Blood Journal
Leading the way in experimental and clinical research in hematology

Brief Report
Attenuation of AML1-ETO cellular dysregulation correlates with increased leukemogenic potential

  1. Russell C. DeKelver1,
  2. Ming Yan2,
  3. Eun-Young Ahn2,
  4. Wei-Jong Shia2,
  5. Nancy A. Speck3, and
  6. Dong-Er Zhang1,2,4
  1. 1Division of Biological Sciences,
  2. 2Moores University of California San Diego Cancer Center, University of California San Diego, La Jolla, CA;
  3. 3School of Medicine, University of Pennsylvania, Philadelphia, PA; and
  4. 4Department of Pathology, University of California San Diego, La Jolla, CA

Key Points

  • AML1-ETO-W692A loses interaction between NHR4 and N-CoR, decreases AML1-ETO cellular dysregulation, and promotes leukemia development in mice.

Abstract

AML1-ETO (RUNX1-ETO) fusion proteins are generated by the 8;21 translocation, commonly found in acute myeloid leukemia, which fuses the AML1 (RUNX1) and ETO (MTG8, RUNX1T1) genes. Previous studies have shown that AML1-ETO interferes with AML1 function but requires additional cooperating mutations to induce leukemia development. In mouse models, AML1-ETO forms lacking the C-terminus have been shown to have greatly enhanced leukemogenic potential. Here, we investigate the role of 2 AML1-ETO C-terminal-interacting proteins, N-CoR, a transcriptional corepressor, and SON, a splicing/transcription factor required for cell cycle progression, in AML1-ETO-induced leukemia development. AML1-ETO-W692A loses N-CoR binding at NHR4, displays attenuated transcriptional repression ability and decreased cellular dysregulation, and promotes leukemia in vivo. These results support the importance of the degree of dysregulation by AML1-ETO in cellular transformation and demonstrate that AML1-ETO-W692A can be used as an effective experimental model for determining which factors compromise the leukemogenic potential of AML1-ETO.

Introduction

t(8;21), one of the most common chromosomal abnormalities associated with acute myeloid leukemia (AML),1-4 causes expression of fusion protein AML1-ETO. AML1-ETO alone is insufficient to induce leukemia in mouse models,5 and additional cooperating mutations are required.6 If AML1-ETO is C-terminally truncated through mutation or alternative splicing, it rapidly induces leukemia.7,8

AML1-ETO C-terminus interacts with several factors, including nuclear receptor corepressors N-CoR/SMRT9 and the large nuclear protein SON.10 N-CoR associates with mSin3A and histone deacetylases,11,12 and the N-CoR/AML1-ETO interaction mediates aberrant transcriptional repression of AML1 target genes.13-15 SON is a DNA- and RNA-binding protein, is involved in regulation of gene transcription and RNA splicing, and is required for cell cycle progression.16,17 Blocking protein interactions with AML1-ETO C-terminus by overexpression of a SON fragment is sufficient to rescue cells from AML1-ETO-induced growth arrest.10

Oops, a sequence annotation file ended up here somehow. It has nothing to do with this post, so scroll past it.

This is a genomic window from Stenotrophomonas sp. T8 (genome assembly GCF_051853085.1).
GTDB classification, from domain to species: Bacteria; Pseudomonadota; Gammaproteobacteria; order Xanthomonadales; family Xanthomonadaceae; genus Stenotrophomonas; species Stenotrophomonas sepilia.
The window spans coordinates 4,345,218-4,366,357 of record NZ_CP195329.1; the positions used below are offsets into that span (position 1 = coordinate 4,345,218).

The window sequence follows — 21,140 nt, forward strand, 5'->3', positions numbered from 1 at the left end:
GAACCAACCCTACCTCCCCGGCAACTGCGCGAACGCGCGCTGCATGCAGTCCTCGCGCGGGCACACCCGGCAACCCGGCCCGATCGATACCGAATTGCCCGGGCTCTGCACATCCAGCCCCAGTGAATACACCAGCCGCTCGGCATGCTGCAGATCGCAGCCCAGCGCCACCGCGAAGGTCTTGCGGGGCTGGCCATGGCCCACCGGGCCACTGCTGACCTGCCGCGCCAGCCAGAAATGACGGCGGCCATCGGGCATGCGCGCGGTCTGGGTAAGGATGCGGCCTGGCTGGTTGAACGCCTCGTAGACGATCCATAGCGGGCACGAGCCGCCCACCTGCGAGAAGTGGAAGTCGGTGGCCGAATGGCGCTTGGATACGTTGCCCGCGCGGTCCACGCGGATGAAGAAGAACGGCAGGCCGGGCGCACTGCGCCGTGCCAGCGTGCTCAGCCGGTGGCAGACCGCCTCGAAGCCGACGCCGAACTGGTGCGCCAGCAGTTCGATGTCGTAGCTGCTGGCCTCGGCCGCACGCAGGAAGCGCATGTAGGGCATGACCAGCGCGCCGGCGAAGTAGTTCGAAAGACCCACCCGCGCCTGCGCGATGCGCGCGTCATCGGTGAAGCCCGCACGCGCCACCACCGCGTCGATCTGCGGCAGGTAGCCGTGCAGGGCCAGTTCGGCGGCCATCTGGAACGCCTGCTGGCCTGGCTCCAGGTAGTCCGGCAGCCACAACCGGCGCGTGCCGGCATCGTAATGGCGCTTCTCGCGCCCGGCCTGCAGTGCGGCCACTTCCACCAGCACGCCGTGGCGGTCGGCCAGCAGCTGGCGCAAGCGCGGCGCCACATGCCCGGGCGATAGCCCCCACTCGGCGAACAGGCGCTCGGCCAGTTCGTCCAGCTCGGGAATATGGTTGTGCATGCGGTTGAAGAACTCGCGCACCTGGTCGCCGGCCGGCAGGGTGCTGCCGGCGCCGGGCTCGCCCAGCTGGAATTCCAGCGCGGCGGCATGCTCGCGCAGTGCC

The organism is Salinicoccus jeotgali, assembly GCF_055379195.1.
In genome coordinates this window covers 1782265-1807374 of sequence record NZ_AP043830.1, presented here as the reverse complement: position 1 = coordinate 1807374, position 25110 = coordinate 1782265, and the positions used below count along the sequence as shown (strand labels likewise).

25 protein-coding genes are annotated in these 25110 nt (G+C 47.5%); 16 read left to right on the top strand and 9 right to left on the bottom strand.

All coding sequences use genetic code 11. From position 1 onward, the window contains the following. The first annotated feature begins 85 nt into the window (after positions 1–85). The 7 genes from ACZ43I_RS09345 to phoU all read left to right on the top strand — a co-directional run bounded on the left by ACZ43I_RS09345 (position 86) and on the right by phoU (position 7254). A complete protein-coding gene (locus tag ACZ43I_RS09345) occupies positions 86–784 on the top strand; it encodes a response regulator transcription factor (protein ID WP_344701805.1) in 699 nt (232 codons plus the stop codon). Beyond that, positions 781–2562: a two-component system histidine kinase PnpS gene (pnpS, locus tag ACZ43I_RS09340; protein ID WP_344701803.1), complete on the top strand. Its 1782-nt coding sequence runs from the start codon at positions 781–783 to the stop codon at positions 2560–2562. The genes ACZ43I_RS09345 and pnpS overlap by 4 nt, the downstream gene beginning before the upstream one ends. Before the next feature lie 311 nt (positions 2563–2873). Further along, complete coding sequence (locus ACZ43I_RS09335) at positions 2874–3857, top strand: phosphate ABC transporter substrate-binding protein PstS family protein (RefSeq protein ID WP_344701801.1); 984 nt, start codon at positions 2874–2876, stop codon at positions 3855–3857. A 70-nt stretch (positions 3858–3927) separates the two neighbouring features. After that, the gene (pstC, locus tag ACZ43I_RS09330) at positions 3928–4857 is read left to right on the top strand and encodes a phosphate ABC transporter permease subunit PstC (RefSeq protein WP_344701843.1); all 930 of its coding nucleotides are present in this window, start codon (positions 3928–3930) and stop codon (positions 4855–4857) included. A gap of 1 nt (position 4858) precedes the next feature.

C-terminal C663S mutation of AML1-ETO reportedly destroyed the zinc-chelating structure of the NHR4 domain and disrupted N-CoR interaction with NHR4.14,18 We previously showed that AML1-ETO-C663S had similar leukemogenic potential to C-terminally truncated AML1-ETO and that ETO-C663S mutation eliminated SON interaction but retained N-CoR binding.10 The interaction between N-CoR and ETO-C663S is likely a result of N-CoR and Sin3A binding to other ETO domains besides NHR4.14 As stated in our previous report, although we hypothesized that the SON/NHR4 interaction may be one factor inhibiting AML1-ETO leukemogenic potential, we could not exclude the possibility that reduced N-CoR recruitment to AML1-ETO-C663S or other factors also contributes to leukemogenesis.10 As both aberrant transcriptional regulation and cell cycle progression could conceivably attenuate AML1-ETO leukemogenicity, it is important to determine which process, recruitment of N-CoR or inactivation/sequestration of SON, was responsible. Using AML1-ETO mutants to differentiate N-CoR and SON binding, we aim here to delineate the contributions of these 2 proteins in decreasing AML1-ETO leukemogenicity, as they each potentially contribute through very different mechanisms requiring different therapeutic strategies for effective treatment of AML. We demonstrate that AML1-ETO-W692A mutation loses NHR4/N-CoR interaction, attenuates AML1-ETO cellular effects, and promotes leukemogenesis, supporting a new model for study of AML1-ETO transformation and leukemia.

Study design

Plasmids, immunoprecipitation, and immunoblotting

NHR2-4 constructs expressed from pCMV2 (Sigma-Aldrich). Amino acid mutations generated by site-directed mutagenesis (Agilent). Immunoprecipitation: precleared lysate incubated 4 h-overnight at 4°C with antibody and washed 5 times with lysis buffer.16 Antibodies: N-CoR (Abcam); Flag, α-tubulin (Sigma-Aldrich); CDK4, Cyclin A, Cyclin D3 (Santa Cruz); p27 (BD Biosciences); HA (Covance).

Luciferase reporter assay

Performed as previously described.19 Significance determined by Student t test.

Apoptosis and MTS assays

K562 or primary bone marrow cells transduced with virus produced by cotransfection of packaging vector and MSCV-IRES-Puror containing indicated AML1-ETO constructs in 293T cells, selected 2 to 3 d in 2 μg/mL puromycin, and subjected to Annexin V Apoptosis Kit (BD Pharmingen) or CellTiter 96 AQueous One Solution Cell Proliferation Assay (Promega) per manufacturers’ instructions.

Animals

C57BL/6 mice housed in a pathogen-free facility. Procedures approved by Institutional Animal Care and Use Committee of University of California San Diego.